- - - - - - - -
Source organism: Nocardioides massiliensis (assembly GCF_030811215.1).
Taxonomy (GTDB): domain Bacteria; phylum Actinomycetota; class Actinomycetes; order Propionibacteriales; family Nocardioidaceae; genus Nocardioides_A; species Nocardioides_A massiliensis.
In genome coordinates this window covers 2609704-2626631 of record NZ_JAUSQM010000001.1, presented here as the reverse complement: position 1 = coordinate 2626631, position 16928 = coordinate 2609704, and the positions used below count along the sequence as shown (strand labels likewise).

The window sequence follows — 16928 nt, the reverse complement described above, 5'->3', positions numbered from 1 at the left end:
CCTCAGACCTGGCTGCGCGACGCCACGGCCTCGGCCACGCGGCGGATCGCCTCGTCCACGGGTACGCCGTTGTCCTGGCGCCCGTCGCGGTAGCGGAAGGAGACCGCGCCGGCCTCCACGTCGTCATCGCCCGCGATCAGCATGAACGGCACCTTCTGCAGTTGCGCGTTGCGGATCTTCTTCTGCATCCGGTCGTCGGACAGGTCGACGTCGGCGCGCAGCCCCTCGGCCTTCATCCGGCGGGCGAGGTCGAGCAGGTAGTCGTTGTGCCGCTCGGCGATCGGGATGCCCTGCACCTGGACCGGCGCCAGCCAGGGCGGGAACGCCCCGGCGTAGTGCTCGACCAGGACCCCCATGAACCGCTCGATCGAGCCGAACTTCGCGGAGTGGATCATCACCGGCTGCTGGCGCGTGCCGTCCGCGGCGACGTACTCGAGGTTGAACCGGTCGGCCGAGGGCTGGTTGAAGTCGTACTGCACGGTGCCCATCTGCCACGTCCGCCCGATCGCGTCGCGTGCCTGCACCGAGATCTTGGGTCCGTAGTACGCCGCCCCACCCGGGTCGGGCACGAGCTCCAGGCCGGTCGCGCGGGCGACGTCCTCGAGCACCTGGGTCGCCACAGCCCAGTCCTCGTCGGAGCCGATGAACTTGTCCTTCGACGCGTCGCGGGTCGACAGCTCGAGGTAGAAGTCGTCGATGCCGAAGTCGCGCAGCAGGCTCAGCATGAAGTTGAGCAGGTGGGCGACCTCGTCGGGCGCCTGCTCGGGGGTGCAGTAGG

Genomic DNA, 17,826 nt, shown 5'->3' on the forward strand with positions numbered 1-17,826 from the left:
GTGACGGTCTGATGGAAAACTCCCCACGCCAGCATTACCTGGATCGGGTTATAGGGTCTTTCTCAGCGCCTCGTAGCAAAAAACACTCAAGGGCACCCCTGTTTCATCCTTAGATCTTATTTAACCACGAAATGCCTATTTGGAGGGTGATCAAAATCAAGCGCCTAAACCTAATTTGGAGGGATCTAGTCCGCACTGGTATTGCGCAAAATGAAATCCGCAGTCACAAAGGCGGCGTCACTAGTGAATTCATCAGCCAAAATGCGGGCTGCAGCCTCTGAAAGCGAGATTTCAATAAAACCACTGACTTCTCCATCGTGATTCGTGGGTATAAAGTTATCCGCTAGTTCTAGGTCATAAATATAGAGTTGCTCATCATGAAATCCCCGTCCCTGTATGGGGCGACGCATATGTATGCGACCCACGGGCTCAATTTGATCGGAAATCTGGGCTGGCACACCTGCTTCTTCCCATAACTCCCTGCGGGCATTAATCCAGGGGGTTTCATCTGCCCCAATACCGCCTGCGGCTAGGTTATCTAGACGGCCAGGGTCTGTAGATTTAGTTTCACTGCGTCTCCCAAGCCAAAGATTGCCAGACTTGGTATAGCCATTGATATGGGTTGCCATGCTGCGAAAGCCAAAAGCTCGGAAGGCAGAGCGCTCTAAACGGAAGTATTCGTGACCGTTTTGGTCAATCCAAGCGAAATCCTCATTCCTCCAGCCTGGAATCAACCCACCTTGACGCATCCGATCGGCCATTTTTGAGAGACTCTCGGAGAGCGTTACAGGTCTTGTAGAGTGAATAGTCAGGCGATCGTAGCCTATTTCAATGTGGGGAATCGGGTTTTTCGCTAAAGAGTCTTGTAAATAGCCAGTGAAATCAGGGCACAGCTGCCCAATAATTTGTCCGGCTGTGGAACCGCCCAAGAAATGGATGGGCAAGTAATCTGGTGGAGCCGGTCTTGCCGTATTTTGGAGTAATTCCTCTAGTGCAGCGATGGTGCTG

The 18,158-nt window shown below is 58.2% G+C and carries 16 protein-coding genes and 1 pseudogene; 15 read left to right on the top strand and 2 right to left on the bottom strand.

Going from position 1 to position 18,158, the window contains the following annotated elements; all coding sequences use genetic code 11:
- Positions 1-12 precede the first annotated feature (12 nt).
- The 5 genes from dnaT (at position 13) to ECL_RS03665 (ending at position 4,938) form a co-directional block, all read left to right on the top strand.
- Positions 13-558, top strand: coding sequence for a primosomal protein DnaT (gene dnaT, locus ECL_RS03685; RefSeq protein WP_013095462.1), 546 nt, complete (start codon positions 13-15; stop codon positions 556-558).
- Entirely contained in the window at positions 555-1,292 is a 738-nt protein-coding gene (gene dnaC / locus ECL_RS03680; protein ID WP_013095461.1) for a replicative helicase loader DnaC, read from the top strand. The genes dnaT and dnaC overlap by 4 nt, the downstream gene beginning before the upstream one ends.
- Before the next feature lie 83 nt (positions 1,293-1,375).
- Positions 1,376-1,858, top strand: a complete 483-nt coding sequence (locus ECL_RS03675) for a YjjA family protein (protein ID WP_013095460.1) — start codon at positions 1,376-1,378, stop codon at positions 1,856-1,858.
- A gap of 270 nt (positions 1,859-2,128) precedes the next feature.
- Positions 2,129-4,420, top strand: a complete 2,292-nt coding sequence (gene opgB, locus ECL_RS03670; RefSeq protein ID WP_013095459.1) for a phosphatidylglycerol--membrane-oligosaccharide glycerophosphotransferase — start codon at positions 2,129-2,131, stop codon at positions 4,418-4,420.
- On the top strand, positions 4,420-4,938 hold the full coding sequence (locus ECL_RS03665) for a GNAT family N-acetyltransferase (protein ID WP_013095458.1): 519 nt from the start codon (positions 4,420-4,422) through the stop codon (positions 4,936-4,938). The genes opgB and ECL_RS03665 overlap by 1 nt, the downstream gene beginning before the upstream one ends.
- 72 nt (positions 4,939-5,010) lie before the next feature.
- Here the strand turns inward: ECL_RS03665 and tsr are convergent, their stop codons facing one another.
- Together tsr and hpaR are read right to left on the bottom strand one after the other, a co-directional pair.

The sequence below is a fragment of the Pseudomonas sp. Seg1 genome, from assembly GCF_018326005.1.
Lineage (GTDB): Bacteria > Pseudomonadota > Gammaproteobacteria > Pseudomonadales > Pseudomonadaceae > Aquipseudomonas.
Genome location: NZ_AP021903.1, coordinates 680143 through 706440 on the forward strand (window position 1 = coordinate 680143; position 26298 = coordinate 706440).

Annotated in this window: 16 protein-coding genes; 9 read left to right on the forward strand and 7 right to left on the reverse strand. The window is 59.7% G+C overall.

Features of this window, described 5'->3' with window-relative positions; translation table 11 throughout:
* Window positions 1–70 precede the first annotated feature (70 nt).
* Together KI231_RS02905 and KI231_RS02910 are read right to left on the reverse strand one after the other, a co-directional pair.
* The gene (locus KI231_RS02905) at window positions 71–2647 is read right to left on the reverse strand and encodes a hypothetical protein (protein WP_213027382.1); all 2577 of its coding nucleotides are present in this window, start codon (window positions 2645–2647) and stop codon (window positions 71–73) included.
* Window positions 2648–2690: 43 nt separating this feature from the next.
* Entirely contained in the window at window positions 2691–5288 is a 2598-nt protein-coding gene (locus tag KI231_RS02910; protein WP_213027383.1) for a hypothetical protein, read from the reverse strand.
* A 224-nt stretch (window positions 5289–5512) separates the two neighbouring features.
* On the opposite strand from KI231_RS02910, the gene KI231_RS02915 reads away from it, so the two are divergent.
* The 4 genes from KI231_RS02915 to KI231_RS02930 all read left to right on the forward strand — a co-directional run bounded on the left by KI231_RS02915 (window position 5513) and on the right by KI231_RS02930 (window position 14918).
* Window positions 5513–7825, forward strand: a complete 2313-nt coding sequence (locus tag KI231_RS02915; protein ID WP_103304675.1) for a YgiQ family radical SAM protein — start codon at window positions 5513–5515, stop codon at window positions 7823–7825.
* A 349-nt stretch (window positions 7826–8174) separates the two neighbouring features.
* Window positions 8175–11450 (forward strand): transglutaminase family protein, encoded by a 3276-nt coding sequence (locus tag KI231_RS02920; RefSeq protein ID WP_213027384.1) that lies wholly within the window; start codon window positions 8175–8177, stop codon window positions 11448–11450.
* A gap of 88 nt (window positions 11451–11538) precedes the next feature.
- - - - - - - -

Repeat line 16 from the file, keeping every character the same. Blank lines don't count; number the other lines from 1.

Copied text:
- A gap of 270 nt (positions 1,859-2,128) precedes the next feature.